As the IMF and the ECB negotiators try to convince Ireland that borrowing bailout funds to transfer private banking to the Irish taxpayer transfer is a national priority, Ireland’s negotiators have only one task: avoid financial suicide! The IMF and the ECB will fight tooth and nail to load as much debt onto the Irish people as they are willing to bear.

Bank rescue is a political issue. Unlike Argentina where pushing private debt on the public was a national sport by 1980’s dictators, Ireland is a democracy. The Irish people can refuse to elect any representative unwilling to fight hard on this issue. National financial stability is paramount. If this means forcing the losses of the banking defaults onto the shoulders of the speculators who borrowed from these banks, then so be it. Failing that, they fall to the shoulders of the foreign bondholders who speculated on speculator debt; these same foreign bondholders that politely asked their governments to send the IMF and the ECB to Dublin. Instead of shelving Nama, IMF and ECB negotiators argue for its extension.

Leaving the Euro
In 2001 the Argentine currency was pegged to the dollar. This is not analogous to Ireland’s marriage to the Euro. Membership of the Eurozone is a somewhat more reciprocal relationship. Though divorce is possible, counseling should be sought before the relationship is terminated. A new Irish punt will be prone to speculative attacks. It will be hard to convince markets of the stability of a defaulted currency. Devaluation would be severe, pushing up the cost of euro-denominated debt obligations. The state would have to maintain high foreign currency reserves. None of this is optimal, but it may be the least-worst scenario when compared to unsustainable debt.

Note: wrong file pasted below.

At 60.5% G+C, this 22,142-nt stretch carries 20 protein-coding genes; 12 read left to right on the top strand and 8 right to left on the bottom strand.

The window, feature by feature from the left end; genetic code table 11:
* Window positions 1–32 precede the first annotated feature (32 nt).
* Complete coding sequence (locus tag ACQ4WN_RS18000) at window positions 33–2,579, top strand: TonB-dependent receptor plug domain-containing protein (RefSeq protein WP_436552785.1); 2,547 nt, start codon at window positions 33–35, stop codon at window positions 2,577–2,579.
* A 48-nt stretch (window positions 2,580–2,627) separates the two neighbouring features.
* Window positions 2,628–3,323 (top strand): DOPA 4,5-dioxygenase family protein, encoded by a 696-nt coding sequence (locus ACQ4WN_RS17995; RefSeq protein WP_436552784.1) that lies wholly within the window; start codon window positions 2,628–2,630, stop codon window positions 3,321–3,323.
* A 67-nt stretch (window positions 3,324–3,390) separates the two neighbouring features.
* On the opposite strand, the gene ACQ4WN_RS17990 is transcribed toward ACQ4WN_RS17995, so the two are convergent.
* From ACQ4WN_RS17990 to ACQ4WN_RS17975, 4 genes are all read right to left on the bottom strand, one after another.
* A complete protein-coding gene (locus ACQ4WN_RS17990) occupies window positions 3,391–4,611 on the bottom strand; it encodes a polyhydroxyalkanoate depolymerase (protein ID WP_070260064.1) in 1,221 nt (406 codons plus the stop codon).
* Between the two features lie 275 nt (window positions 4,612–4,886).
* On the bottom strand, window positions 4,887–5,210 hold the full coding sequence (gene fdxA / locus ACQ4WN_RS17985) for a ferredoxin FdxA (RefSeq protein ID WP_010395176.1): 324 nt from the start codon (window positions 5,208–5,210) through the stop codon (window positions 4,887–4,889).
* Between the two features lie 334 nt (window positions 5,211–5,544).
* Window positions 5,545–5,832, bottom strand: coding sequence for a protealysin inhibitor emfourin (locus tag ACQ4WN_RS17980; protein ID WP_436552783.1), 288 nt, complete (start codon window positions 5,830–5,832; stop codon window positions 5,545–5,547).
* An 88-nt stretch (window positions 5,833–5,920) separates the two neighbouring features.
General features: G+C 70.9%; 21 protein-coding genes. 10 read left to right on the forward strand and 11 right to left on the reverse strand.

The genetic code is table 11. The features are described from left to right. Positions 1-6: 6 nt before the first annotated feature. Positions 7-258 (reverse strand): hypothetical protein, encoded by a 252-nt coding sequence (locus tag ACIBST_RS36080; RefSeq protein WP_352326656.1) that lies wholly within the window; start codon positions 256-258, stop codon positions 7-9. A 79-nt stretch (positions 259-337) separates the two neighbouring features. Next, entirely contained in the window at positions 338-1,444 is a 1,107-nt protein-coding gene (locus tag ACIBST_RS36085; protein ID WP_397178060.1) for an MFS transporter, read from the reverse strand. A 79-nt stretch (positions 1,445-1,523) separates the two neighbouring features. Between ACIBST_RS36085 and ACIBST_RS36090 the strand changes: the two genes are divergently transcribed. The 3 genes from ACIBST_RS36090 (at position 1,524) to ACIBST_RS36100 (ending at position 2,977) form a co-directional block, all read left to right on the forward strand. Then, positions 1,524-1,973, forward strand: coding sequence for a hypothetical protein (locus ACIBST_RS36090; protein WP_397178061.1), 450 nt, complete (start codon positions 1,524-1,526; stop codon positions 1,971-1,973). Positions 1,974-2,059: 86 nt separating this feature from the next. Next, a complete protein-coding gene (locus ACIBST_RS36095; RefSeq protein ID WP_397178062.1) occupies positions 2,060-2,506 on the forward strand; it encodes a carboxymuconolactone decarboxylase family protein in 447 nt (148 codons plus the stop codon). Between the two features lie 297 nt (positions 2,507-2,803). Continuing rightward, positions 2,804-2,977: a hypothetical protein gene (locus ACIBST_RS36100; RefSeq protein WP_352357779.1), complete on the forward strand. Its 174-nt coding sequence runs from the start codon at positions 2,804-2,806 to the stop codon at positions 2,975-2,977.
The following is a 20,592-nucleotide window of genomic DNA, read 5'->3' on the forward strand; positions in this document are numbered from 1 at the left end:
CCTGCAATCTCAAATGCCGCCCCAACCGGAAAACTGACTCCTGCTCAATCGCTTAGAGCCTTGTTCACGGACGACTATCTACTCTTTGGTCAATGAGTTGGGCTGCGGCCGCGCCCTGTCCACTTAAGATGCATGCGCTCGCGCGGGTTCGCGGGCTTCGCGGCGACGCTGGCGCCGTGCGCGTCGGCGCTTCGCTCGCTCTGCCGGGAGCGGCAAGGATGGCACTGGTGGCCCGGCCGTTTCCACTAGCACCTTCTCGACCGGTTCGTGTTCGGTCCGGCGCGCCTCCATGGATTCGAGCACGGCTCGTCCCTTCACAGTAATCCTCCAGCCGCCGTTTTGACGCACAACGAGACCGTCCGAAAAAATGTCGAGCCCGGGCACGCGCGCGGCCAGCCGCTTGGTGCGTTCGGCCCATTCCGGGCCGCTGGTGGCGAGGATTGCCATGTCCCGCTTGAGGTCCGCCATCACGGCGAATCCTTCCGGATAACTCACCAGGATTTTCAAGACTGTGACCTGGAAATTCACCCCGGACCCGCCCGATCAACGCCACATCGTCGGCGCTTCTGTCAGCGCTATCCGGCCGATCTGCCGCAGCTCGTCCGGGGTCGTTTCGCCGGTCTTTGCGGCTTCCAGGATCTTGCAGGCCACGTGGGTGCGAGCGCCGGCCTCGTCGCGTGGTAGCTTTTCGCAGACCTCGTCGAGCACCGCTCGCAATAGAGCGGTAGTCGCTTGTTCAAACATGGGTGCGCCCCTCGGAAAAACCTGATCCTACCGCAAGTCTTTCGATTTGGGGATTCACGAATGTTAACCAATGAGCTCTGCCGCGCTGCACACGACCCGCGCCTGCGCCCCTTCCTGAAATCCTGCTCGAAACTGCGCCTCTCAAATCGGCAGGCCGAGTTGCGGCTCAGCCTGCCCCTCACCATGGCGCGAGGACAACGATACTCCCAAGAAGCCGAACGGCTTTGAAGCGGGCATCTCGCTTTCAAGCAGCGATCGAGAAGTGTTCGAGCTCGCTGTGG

Not the end of the World
The critical issue in December 2010 is less public money to rescue the banks, not more! The crisis will be over by Spring, the banks nationalised and the Euro will survive preferably in a new form. Most important from an Irish perspective, this return to stability can happen without loading decades of misery onto the Irish people.

So first things first! Have your voices heard in those snowy streets and prevent a bad budget! If the current government or future governments show any signs of corruption, change them. Their mismanagement to date should make such political changes not just necessary but popular. Refuse to elect any representative not trusted to represent national interests against global financial power.

Remember the remit of the IMF and the ECB includes the protection of private financial interests abroad. They will make the Irish taxpayer pay till they scream. Learn a lesson from Argentina, scream early and scream loud. It will mean less pain in the long run. Ireland needs to play hardball with foreign financial interests now. Argentina is watching you. Sovereign debt is a sovereignty issue; time to prove your mettle.

Posted by Tony Phillips at 07:51 PM | Comments (1)